Updated: Apr 3, 2020
I am so happy to share with you. I am Kluane Adamek citizen of Kluane First Nation. I am currently serving as the, AFN Yukon regional chief. The national responsibilities that I carry include being the lead on climate and the environment, as well as health and modern treaties. This gathering has brought just close to 400 first nation leaders, elders, women, partners, allies are all here gathered to talk about what does a first nation lens to climate change look like. This is a very different way of looking at climate action. So what we're talking about is looking at the systems that exist, health and the wellbeing of people, what does that look like? The land, the water, the animals and to be at the forefront of solutions when we're talking about climate action? That's why this gathering is incredibly important, to really look at defining that lens.
We're hearing from nations, coast to coast. Locally, we've heard from Kluane first nation, and a presentation about the lowering levels of Kluane Lake, because of the Kaskawulsh glacier melting and the Slims river not having that same water being fed into Lake. So that's one example. Then we also look to the Yukon First Nation Wildfire . You look at that organization and how first nations in the Yukon are recognizing that we need to be responding. We need to be adapting. So we've got some incredible presentations that delegates from across the country are hearing from. We also heard this morning from our brothers and sisters out East. In the Quebec region and in Alberta. What are people doing there with respect to solar panel and clean energy and hydro projects? So this really is about giving people all of that information, what's working when it comes to climate action. We've got an action plan that's being put into place that all Yukon first nations have been supporting and gathering around. So there's a lot of really important actions that have happened here. So the concept is take only what you need and you don't need to take too much. We think about economic development when we think about the environment, how do we start to look at the generation of economies based on the interest to ensure that future generations have access to clean drinking water and that the carbon emissions aren't out of control where they are now.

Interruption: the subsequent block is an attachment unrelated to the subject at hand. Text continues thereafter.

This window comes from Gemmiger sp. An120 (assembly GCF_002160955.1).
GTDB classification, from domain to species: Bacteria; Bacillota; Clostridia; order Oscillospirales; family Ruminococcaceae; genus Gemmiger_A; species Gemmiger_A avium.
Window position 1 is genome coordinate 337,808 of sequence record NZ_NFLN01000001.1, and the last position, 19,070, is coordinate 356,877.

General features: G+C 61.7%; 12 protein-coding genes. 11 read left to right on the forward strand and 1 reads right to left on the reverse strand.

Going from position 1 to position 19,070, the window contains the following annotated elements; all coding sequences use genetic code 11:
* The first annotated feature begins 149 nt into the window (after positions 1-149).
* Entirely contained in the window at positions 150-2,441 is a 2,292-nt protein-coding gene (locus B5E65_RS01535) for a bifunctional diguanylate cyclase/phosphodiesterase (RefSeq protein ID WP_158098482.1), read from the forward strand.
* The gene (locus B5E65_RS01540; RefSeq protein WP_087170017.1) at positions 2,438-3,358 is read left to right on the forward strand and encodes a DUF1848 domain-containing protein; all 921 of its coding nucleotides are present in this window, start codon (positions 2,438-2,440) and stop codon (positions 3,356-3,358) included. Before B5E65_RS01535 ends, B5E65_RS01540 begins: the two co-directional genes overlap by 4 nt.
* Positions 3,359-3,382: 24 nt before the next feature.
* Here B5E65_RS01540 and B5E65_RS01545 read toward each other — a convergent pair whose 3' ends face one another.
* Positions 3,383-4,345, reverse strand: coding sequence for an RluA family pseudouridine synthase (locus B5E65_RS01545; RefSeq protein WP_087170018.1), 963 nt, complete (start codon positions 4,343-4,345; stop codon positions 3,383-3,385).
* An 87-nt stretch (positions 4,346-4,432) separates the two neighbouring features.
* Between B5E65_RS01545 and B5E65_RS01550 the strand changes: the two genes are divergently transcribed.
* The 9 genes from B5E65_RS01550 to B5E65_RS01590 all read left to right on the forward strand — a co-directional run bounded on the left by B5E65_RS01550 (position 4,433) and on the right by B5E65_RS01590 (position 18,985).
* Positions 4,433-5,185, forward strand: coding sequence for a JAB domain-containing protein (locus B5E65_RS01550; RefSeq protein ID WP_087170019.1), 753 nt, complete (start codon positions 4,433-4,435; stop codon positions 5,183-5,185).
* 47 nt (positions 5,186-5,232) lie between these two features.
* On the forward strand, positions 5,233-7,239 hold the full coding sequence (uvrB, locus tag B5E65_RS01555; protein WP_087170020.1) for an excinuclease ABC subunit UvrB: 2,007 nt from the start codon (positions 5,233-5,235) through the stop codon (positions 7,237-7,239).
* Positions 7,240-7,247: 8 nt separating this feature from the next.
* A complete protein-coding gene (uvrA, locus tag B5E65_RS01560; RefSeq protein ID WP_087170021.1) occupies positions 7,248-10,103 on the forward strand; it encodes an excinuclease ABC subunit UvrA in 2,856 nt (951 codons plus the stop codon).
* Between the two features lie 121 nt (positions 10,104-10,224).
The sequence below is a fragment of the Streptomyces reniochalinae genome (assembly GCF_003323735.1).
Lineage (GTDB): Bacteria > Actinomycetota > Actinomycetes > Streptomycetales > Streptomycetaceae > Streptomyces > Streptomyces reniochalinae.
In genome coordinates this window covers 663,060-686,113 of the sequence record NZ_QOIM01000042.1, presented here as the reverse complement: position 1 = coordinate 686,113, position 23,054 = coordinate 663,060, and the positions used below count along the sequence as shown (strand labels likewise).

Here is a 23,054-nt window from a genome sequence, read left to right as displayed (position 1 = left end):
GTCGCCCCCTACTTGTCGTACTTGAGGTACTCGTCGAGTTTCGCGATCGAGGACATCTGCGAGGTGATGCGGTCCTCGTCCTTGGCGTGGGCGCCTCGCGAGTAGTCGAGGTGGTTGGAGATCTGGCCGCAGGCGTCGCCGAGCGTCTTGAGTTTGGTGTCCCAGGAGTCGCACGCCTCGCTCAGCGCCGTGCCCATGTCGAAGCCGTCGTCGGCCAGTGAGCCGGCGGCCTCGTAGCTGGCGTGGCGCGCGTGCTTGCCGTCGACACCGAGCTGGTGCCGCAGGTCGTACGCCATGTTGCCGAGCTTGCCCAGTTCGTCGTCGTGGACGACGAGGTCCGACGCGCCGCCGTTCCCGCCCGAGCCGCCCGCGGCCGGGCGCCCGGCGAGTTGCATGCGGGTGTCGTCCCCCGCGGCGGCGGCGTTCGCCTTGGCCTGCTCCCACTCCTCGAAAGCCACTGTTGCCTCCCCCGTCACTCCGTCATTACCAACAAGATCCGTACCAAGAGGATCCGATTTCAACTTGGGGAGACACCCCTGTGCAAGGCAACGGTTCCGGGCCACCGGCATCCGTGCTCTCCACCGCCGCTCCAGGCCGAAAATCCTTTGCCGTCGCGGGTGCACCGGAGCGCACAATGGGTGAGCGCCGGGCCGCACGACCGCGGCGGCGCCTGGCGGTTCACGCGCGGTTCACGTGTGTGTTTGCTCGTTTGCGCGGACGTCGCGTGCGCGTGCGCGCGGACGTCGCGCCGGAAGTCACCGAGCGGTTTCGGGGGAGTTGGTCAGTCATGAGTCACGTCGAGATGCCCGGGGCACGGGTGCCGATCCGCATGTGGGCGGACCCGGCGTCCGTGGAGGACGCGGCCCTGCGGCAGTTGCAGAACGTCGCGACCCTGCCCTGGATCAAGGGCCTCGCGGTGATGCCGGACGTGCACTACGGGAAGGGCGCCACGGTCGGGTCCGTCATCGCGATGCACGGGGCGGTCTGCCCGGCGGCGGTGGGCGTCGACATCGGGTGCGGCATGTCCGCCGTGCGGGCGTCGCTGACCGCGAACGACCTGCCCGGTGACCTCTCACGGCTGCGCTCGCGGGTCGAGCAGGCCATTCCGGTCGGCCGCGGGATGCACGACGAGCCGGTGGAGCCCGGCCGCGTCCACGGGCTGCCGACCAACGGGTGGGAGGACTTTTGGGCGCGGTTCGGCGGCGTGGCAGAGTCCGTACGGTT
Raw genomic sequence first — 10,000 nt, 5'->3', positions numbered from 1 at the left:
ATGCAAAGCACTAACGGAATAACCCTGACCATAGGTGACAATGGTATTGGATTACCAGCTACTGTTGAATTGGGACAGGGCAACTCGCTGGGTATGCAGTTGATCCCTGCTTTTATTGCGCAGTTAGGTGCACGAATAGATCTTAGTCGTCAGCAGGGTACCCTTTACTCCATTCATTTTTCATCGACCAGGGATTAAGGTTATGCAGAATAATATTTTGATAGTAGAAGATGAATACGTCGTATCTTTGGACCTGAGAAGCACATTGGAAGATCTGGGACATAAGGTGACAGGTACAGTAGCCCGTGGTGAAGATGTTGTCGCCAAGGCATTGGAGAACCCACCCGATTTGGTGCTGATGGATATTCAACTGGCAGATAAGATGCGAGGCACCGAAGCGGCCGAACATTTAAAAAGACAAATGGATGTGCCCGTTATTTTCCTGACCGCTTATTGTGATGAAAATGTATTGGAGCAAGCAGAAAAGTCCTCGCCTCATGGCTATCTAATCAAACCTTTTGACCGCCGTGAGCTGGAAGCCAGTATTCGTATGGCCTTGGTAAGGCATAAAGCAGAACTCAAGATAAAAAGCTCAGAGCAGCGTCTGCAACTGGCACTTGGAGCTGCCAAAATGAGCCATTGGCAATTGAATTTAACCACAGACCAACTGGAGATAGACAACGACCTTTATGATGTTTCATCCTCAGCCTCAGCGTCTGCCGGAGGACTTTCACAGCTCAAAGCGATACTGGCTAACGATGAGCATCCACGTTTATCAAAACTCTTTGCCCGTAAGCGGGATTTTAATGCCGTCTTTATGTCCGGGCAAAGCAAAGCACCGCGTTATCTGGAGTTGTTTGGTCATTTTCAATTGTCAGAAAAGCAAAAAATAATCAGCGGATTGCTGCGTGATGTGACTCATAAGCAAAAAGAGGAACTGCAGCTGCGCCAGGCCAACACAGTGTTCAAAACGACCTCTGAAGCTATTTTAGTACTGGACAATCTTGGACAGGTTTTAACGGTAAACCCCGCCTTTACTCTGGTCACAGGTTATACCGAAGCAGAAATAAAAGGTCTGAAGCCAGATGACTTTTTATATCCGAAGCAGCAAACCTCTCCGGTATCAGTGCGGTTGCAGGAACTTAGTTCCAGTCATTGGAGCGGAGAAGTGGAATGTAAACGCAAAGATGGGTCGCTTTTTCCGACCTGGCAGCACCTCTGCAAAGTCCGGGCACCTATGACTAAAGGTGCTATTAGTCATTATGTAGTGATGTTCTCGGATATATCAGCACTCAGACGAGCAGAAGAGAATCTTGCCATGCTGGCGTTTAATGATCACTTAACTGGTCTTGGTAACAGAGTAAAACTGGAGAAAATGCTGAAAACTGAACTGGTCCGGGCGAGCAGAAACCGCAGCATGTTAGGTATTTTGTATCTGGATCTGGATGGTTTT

So it really is shifting and I think this is where first nations people here in Canada, indigenous peoples in Canada and around the world, have so much to share with the world. It's that balance of we have to weigh traditional knowledge, we have to give that the value that it needs. Not just weigh modern science above that. It's so important that our people are able to look at the studies, the data and say, yeah, okay, we understand this. We know this because we have a story about it. Our elders have talked about the changes that are going to come, there are going to be hard times. We hear our elders say that. We've heard our elders say that for a long time. And so now we are seeing what that looks like and feels like and we're also responding at the same time. I think maybe the only thing I would add is that there are always spaces and places to improve. The national headquarters at the Assembly of First Nations and our regional office are working really hard to ensure that we have knowledge keepers engaged, that we have women engaged, that we have young people engaged. I am really proud of the way that we've been able to do that. At our regional climate gathering a few weeks ago, we had a full day that was with elders and youth to have them connect and learn and share. They were all prepared going into the next day where they were able to provide their perspective and their calls to action. We've got to balance the knowledge, and the direction from our elders and then the energy and the innovation of our young people and how do those things blend to create some of the solutions that you see happening all over the territory.